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Black Lives Matter, and the Self-hating, White-washed, Uncle Toms.

Black Lives Matter, and the Self-hating, White-washed, Uncle Toms.

In an apparent attempt to reveal Killer Croc’s actual skin colour known to audiences—the character’s entire body is covered by crocodile Skin—Suicide Squad portrays Killer Croc as a character who really likes BET (Black Entertainment Television); effectively suggesting that Killer Croc likes BET—he must be Black!

Accidentally, the film’s director, David Ayer, made what I think is a particularly silly, and yet interesting commentary on Blackness.

Blackness is the concept that a person’s Black identity is shaped not merely by their skin colour, but by their experiences, interests, and ideologies. Essentially, what makes a Black person a real Black person is their adherence to the Black Culture.

For instance, real Black people do not listen to Folk music, (ahem). Instead, real Black people listen to Hip-hop. Real Black people speak ebonically. And specifically, real Black people support Black Lives Matter.

Over the last few months, several Black people have contacted me saying that they too refuse to support Black Lives Matter, but given the very real choice between being slandered and being silent, they understandably choose silence. You see, they know all too well that for challenging Black Lives Matter, many Black people are labeled as self-hating, white-washed, Uncle Toms. I know that too. Those accusations are some of the most prevalent responses I’ve received from others since starting this Black Lives Matter series. Disturbingly, some of the people regurgitating these harmful notions are Christians.

An angry woman recently approached me wanting answers as to why I, according to her, I am indifferent to racism. I kept my answer short; simply stating that I wasn’t indifferent to racism, then I walked away. What I didn’t tell her, however, is that I once severely beat up a white guy for calling me the N-word. Even as the guy lay on the ground concussed, I continued, wickedly, to beat him up until I ran away upon seeing a teacher run to his rescue.

That was in High School. And it was neither the first nor last time that I was called the N-word. Given my propensity for violence at the time, I nearly decided to beat up one of my High School teachers a couple of years later for routinely making racist jokes about Africans and my dark complexion in front of the whole class. I decided instead to skip nearly half of his class to avoid the immense hurt and humiliation I suffered in that class. I know racism. And I know its sting. I am not indifferent to racism. I hate sin; I hate racism. I do not have to be for Black Lives Matter to hate racism. Just as I do not have to support feminism or LGBTQ ideologies, for example, to hate sexism and homophobia, respectively.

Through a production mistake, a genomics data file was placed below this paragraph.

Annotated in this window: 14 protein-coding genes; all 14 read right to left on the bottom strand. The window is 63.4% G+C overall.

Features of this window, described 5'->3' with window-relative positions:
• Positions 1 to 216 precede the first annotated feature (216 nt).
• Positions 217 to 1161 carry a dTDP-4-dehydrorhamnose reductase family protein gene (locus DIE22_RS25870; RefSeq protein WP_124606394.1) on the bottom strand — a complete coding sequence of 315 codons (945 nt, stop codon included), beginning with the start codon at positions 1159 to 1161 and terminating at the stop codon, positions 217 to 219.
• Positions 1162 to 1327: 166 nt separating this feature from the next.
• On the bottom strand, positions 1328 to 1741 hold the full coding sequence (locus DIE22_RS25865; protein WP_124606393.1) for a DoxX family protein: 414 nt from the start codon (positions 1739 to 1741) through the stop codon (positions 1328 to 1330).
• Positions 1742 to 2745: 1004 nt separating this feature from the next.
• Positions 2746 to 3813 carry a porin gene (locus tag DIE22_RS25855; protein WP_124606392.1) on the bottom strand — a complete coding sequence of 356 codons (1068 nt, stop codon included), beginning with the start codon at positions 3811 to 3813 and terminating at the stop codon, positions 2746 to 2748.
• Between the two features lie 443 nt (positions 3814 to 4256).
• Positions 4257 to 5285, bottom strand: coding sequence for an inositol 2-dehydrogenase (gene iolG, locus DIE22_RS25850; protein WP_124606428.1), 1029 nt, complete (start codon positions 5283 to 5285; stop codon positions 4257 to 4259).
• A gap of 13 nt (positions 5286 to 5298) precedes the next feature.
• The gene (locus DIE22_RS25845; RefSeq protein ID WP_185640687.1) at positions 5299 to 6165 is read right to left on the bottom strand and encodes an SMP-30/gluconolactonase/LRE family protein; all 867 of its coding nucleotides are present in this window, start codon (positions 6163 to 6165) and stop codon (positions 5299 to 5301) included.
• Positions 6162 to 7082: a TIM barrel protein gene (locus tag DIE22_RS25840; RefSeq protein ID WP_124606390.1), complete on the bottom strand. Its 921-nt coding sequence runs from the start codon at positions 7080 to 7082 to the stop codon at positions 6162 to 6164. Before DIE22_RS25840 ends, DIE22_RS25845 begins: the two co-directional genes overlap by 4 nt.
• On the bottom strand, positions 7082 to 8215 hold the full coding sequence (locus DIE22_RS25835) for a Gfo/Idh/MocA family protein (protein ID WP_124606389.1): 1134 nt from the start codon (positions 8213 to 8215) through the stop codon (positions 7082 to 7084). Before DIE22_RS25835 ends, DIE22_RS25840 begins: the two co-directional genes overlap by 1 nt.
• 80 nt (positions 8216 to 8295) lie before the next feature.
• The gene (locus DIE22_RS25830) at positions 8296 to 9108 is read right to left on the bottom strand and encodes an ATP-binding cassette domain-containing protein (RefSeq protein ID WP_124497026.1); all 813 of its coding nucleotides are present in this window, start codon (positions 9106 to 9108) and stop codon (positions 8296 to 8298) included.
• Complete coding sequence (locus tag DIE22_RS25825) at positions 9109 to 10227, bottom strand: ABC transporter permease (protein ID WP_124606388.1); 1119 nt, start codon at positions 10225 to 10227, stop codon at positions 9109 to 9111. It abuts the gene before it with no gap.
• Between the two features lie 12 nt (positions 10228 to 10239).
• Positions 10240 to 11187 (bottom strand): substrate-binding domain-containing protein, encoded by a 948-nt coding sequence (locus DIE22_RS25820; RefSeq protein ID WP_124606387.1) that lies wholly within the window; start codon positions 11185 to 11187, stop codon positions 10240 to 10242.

I can’t say that I like being restrained by group-think. I enjoy the liberty to think for myself. If that wasn’t true, I would still be immersed in the prosperity-gospel today. I refuse to succumb to tribalism. That, of course, doesn’t mean that I don’t want to be Black. It means that I want to be like Christ.

Admittedly, I am at times deeply saddened by the suggestions that I am an Uncle Tom. To be honest, this is partly one of the reasons why I am slow to write (ahem) these articles. However, I am reminded that even Martin Luther King was labeled as an Uncle Tom by—wait for it: Malcom X. Yes, that Martin Luther King. In an interview with Dr. Kenneth Clark, Malcolm X said:

“The white man pays Reverend Martin Luther King, subsidizes Reverend Martin Luther King, so that Reverend Martin Luther King can continue to teach the Negroes to be defenseless. That’s what you mean by non-violent: be defenseless…And just as Uncle Tom, back during slavery, used to keep the Negroes from resisting the bloodhound, or resisting the Ku Klux Klan, by teaching them to love their enemy, or pray for those who use them spitefully, today Martin Luther King is just a 20th century or modern Uncle Tom, or a religious Uncle Tom, who is doing the same thing today, to keep Negroes defenseless in the face of an attack, that Uncle Tom did on the plantation to keep those Negroes defenseless in the face of the attacks of the Klan in that day.”

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You see, Martin Luther King was the face of the Civil Rights Movement, a civil-rights group that advocated for racial equality and desegregation by appealing to Biblical ethics and the U.S. Constitution. Malcom X, however, was the face of the Nation of Islam, another civil-rights group that advocated for racial-equality and segregation by appealing to violence and Black supremacy.

Despite the Nation of Islam’s support for racial equality, Martin Luther King rejected the group, as he recognized the group’s dangerous ideologies, and for that, Malcolm X and many others labeled him as an Uncle Tom. Interestingly, years later, Malcolm X departed from the Nation of Islam, and was murdered by the group for doing so.

I am Black, not because I live like it—as though there is such a thing—but because I look like it. Blackness, is a colour, not a culture. I am Black because I am Black. I can listen to all the Folk songs (ahem) I want to—and foot-stomp through it—and still be Black. And surely, I am allowed to recognize all the inaccuracies and ideological problems within Black Lives Matter and still be Black.

If that makes me an Uncle Tom—if that means that I am not really Black, so be it. However, the irony behind Black Lives Matter apologists devaluing my Black life isn’t lost on me, though.

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